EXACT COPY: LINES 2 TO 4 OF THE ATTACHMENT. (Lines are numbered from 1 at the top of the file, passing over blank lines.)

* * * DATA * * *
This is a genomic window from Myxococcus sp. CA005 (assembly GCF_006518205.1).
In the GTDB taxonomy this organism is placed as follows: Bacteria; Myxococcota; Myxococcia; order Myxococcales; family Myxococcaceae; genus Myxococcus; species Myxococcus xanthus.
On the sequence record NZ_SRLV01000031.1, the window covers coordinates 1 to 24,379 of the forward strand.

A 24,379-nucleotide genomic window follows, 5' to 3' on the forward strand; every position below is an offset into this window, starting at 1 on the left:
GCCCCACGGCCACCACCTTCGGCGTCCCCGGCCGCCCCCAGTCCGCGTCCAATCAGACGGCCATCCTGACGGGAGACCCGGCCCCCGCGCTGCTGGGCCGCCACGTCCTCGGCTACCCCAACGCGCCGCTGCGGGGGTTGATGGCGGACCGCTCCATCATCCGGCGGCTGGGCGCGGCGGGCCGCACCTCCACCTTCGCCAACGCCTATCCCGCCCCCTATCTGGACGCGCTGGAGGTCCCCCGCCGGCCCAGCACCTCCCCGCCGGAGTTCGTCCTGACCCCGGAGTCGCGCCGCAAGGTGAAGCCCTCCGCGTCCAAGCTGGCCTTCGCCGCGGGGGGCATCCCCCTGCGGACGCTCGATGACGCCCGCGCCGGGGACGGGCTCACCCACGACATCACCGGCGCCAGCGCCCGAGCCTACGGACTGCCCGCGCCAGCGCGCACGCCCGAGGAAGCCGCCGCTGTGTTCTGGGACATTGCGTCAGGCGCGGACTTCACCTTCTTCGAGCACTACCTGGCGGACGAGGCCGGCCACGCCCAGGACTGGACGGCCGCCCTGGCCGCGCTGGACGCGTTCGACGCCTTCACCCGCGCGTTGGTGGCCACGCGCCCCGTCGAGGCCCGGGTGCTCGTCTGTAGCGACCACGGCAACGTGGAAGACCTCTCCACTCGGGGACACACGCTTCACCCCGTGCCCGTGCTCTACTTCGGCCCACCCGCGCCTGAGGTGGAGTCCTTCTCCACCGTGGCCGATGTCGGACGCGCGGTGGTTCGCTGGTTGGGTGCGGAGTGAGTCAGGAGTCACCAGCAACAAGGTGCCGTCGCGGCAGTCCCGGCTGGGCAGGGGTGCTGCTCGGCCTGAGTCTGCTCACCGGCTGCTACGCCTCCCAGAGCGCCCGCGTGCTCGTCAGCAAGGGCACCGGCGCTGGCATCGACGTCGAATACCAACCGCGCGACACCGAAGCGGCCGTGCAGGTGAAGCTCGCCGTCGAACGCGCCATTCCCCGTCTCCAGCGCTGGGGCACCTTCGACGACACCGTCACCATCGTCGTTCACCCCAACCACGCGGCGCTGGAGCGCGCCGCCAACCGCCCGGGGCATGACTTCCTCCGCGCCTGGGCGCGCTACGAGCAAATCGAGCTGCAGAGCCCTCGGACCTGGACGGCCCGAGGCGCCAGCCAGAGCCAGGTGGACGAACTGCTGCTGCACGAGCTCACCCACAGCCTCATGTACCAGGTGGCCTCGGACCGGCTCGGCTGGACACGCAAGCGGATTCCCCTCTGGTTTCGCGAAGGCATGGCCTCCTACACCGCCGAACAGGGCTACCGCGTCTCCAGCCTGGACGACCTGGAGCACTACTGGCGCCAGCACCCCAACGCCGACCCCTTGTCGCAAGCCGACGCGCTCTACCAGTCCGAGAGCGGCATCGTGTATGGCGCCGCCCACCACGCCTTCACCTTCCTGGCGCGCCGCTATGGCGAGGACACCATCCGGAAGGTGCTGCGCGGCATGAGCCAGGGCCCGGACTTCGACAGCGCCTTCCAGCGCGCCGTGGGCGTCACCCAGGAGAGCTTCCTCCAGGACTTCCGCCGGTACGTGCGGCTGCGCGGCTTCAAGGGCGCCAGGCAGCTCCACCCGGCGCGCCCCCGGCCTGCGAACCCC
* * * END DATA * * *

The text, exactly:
In the GTDB taxonomy this organism is placed as follows: Bacteria; Myxococcota; Myxococcia; order Myxococcales; family Myxococcaceae; genus Myxococcus; species Myxococcus xanthus.
On the sequence record NZ_SRLV01000031.1, the window covers coordinates 1 to 24,379 of the forward strand.

A 24,379-nucleotide genomic window follows, 5' to 3' on the forward strand; every position below is an offset into this window, starting at 1 on the left: